I read a book¹ on distant starlight, the speed of light & white holes… such conjectures asserting the possibility of such making the YEC (Young Earth Creationism) position more tenable.

Q: But according to YEC’s, how is this tenable?

I feel like the book left me scratching my head more for lack of more content, I wonder if any astrophysics majors out there can help me fill in the blanks.

(¹ Creation and Change: Genesis 1.1-2.4 in the Light of changing Scientific Paradigms, by Douglas F. Kelly)

  • In general relativity, a white hole is a hypothetical region of spacetime Wikipedia. I don't see how a 'hypothetical region' can have any bearing on the biblical record of creation, myself.
    – Nigel J
    Apr 21, 2022 at 16:15
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    I'm not sure this is on topic for this SE, and I haven't read the book, so it's hard to comment. You might try Humphrey's Starlight and Time, though, which IIRC talks about the same or similar model. The short version IIUC is that mass distorts time, and if Earth is near the center of the Universe's mass, time would move more slowly here than elsewhere, allowing starlight plenty of time to arrive and making Earth much younger than the rest of the Universe.
    – Matthew
    Apr 21, 2022 at 16:45
  • @Matthew Appreciate the info, if this isn’t the topic for CSE, can you explain the tab I put above^ which says: “young-earth-creationism”??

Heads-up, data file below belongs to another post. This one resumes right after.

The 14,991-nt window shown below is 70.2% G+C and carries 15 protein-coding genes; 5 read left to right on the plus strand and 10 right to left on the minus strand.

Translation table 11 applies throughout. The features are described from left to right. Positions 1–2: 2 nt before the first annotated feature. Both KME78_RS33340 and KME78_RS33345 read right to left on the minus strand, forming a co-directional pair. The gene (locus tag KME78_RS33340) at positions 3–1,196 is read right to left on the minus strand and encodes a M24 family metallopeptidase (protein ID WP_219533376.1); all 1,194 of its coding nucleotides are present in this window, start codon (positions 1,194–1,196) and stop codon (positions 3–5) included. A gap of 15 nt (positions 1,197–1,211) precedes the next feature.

– Cork88
    Apr 21, 2022 at 18:30
  • @NigelJ Noted, it’s certainly a possibility if it was/is hypothetical. Yet, I suck at math & no little to nothing on astrophysics.
    – Cork88
    Apr 21, 2022 at 18:31
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    This SE is for discussing Christianity. While general YEC questions are on topic, yours a) has very little theological relevancy, and b) is asking about the sort of level of detail that would be more appropriate on a science-oriented venue. OTOH, I did say "I'm not sure" 🙂.
    – Matthew
    Apr 21, 2022 at 19:47

1 Answer 1


I'm assuming the book you read was "Starlight and Time" by D. Russell Humphreys, PhD. It's the only book I know of covering the subject.

If you've read the book then you've read pretty much everything accessible written about the subject. There are some more technical math papers associated with it that you can read if your math is up to it. I've only Bachelor level math, so it isn't. But there is really no other information out there other than the book, and some YEC articles summarizing it.

For those of you who haven't read it the essence is a hypothesis is that a combination of General Relativity and a very hypothetical gravitational distribution in the universe allows the Earth and nearby objects like the Sun to be only 6000 years old, thanks to extreme time dilation, while distant stars and the space around them are billons of years old, allowing time for their light to arrive here.

The book enjoyed a brief period of popularity and/or notoriety. The hypothesis is not given credence in mathematical circles or outside the YEC community.

  • The question mentions Creation and Change: Genesis 1.1-2.4 in the Light of changing Scientific Paradigms, by Douglas F. Kelly. My guess is they're the same or similar hypothesis being discussed, though.
    – Matthew
    Apr 21, 2022 at 19:51
  • Some information that could be incorporated into the answer: book entry @ Amazon, about David Russell Humphreys (PhD in Physics), rebuttal in a 1998 CEN Tech Journal article Starlight and Time is the Big Bang by Samuel R. Conner and Don Page (theoretical physics prof at the University of Alberta, Canada). Apr 21, 2022 at 20:28
  • @DJClayworth Thanks for the info, I have not read that particular book you’re speaking of; I’ll check it out later.
    – Cork88
    Apr 21, 2022 at 21:04

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